Adolescent idiopathic scoliosis has a reported prevalence of 0.16% to 3.26% overall, is higher in females than in males, and higher with age. The relationship between pelvic pain and musculoskeletal dysfunction has been reported. However, the presence of scoliosis in patients with pelvic pain has not been reported in the literature to date. The purpose of this pilot study is to determine the prevalence of scoliosis in a cohort of patients who were referred to physical therapy for musculoskeletal pelvic pain.Study Design:
This was a retrospective cross-sectional study.Methods:
A retrospective chart review was performed to identify patients referred with a diagnosis of pelvic pain. Scoliosis was defined by the presence of an observable spinal deformity in the transverse, frontal, and sagittal planes, including a positive Adam's forward bend test, and/or a positive history of adolescent idiopathic scoliosis. Data about age and number of therapy sessions were calculated for this cohort.Results:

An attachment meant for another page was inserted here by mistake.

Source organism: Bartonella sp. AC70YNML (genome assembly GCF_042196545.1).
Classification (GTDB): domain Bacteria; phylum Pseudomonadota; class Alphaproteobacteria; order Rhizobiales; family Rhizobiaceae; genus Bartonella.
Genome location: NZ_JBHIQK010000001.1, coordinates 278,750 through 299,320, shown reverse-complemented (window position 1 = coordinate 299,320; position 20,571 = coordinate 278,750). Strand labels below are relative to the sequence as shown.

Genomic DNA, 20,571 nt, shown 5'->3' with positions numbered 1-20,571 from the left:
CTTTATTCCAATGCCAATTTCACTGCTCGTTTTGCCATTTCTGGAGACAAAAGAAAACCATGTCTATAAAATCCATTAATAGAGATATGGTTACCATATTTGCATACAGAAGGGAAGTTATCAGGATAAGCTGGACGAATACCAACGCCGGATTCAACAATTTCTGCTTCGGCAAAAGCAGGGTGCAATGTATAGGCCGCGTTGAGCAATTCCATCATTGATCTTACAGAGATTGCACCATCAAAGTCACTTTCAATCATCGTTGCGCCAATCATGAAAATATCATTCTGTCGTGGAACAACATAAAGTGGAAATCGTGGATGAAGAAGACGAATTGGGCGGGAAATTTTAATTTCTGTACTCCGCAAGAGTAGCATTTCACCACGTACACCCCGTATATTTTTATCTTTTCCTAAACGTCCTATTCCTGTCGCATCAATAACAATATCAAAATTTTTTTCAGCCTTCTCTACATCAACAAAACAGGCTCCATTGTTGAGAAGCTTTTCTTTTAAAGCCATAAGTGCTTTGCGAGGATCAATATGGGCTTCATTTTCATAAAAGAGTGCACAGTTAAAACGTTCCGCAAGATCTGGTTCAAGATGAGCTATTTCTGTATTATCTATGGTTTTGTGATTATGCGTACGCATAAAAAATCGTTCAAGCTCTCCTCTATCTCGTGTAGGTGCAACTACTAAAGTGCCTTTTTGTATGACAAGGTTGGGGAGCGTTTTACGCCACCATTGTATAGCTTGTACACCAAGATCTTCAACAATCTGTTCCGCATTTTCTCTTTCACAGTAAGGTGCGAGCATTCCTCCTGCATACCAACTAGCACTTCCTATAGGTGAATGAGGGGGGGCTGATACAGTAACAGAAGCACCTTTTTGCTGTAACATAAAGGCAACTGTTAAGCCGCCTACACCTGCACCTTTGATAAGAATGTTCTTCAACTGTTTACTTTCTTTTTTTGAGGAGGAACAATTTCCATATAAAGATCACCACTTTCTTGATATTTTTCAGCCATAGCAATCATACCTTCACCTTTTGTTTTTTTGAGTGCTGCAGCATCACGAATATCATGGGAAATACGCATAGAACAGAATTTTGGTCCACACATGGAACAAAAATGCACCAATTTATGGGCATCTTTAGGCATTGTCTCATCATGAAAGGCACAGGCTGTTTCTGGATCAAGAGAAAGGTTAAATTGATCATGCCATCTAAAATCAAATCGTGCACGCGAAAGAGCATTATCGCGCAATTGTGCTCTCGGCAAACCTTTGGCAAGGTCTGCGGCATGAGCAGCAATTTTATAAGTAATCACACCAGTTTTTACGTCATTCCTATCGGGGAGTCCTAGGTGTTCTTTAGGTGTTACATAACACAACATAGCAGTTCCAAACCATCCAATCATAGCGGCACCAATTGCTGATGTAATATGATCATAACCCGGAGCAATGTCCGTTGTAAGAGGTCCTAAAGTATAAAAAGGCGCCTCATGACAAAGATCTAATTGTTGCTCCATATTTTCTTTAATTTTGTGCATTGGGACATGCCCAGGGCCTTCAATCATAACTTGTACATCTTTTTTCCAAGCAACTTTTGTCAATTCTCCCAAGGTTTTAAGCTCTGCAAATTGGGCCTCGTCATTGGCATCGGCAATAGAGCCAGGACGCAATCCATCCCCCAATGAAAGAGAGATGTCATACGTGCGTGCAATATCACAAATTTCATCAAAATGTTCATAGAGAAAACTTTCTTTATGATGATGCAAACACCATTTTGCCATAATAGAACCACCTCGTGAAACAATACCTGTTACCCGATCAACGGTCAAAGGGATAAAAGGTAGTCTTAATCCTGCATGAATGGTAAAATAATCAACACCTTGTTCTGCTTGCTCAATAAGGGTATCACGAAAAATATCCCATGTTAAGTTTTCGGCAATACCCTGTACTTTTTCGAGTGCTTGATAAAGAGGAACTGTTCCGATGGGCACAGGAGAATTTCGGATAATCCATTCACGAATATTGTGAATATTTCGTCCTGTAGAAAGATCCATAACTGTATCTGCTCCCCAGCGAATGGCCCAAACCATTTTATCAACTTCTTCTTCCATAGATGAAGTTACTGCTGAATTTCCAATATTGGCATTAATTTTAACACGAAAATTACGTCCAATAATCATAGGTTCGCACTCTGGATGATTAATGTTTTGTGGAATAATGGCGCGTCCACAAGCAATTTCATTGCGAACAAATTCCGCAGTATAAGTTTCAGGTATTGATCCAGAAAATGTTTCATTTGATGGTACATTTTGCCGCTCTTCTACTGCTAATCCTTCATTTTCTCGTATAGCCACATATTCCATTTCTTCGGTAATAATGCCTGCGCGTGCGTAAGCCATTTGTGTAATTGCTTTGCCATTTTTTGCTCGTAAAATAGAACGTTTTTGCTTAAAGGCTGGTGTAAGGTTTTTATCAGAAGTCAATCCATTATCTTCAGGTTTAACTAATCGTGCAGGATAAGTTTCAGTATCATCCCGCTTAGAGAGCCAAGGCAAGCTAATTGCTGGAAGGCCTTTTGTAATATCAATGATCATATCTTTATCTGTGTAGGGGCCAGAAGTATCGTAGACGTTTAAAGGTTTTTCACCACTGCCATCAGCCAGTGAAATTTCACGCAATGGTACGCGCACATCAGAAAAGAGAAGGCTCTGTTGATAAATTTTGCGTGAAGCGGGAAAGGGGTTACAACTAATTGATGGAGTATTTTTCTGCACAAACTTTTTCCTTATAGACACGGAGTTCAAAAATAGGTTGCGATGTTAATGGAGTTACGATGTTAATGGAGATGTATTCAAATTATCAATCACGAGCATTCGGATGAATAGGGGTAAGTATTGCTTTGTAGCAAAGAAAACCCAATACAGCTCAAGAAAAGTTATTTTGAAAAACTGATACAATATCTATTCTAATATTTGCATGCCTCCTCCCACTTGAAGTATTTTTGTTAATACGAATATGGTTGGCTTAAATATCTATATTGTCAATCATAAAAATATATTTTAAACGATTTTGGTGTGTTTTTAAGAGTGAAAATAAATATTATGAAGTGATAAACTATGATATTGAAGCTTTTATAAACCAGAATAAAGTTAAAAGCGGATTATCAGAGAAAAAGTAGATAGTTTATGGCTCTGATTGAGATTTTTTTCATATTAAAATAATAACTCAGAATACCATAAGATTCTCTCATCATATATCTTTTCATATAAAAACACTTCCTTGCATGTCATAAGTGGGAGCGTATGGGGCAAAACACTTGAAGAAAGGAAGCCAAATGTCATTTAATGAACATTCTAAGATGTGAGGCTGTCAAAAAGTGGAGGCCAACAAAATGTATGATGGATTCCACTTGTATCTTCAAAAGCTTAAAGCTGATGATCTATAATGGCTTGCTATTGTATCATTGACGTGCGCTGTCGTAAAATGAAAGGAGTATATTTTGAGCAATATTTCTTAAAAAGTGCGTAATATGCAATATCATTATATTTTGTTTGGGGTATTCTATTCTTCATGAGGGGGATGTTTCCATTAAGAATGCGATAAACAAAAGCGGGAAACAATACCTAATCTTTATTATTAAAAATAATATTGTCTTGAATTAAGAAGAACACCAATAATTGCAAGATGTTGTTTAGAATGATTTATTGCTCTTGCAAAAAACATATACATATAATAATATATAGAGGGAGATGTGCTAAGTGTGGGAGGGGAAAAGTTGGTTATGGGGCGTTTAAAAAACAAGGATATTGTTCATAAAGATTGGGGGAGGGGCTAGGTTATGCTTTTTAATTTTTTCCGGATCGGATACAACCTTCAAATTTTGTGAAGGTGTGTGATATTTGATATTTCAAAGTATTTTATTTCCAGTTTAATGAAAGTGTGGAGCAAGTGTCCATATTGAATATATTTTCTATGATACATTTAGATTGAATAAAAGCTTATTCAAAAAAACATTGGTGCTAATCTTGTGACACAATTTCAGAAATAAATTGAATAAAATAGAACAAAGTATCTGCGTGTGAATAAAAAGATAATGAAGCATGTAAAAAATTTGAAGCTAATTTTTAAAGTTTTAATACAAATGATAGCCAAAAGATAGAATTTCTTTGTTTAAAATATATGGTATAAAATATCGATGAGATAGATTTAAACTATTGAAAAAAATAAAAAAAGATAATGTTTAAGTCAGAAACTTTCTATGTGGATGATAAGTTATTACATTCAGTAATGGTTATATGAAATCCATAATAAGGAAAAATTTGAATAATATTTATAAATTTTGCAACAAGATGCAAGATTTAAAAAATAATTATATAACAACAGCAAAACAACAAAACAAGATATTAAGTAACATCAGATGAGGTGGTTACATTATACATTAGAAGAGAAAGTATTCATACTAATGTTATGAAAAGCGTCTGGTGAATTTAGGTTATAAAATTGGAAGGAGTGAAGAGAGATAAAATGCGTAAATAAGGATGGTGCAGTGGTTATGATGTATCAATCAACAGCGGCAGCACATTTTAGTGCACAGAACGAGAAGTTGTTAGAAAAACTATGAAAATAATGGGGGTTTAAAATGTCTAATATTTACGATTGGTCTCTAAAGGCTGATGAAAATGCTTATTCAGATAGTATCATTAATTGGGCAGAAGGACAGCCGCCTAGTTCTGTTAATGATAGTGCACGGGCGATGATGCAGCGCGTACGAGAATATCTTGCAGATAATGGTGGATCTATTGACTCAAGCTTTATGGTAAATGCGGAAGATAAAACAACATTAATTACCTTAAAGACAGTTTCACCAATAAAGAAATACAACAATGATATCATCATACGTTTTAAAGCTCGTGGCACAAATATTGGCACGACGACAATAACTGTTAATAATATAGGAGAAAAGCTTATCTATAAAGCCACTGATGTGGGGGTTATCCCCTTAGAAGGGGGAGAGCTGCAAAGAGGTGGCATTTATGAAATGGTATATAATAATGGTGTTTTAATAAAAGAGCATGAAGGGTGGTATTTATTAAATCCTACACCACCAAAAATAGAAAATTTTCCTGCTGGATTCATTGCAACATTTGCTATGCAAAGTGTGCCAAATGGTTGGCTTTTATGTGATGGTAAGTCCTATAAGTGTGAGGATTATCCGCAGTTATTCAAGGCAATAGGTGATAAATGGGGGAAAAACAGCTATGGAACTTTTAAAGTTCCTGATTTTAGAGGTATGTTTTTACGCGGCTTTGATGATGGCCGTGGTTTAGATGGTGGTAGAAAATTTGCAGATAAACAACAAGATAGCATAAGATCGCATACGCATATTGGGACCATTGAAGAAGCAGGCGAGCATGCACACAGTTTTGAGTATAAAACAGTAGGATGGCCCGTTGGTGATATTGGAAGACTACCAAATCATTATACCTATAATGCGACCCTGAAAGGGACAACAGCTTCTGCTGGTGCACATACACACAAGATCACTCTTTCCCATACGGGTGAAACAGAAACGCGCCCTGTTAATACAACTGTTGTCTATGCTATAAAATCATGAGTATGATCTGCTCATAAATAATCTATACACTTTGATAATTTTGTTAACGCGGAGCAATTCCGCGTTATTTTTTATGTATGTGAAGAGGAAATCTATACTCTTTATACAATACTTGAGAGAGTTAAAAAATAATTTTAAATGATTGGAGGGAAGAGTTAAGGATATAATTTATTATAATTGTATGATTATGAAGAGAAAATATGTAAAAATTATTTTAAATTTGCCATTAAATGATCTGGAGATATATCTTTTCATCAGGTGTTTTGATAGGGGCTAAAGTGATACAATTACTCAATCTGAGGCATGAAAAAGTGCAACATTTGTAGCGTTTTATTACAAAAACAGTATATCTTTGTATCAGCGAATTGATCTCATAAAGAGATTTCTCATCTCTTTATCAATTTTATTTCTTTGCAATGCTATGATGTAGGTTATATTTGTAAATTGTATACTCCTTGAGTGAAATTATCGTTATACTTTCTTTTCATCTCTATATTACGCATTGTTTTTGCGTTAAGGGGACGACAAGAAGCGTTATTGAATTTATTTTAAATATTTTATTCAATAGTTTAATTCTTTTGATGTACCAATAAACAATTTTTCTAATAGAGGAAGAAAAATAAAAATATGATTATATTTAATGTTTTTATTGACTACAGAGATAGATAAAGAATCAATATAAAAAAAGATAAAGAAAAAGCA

Sixty-one patients, mean age 41.3 (15.4) years, were referred for pelvic pain. Of this cohort, 22 (36%) were diagnosed with scoliosis. In this cohort, no significant differences were observed between those with and without scoliosis for age and number of intervention visits.Conclusion:
The prevalence of scoliosis in this cohort of patients with pelvic pain was higher than expected. It is possible that scoliosis contributes to pelvic pain by influencing pelvic joints and muscles. Standard screening during evaluation for pelvic pain may be warranted. Further research is needed to identify optimal treatment interventions and to establish the association between scoliosis and pelvic pain.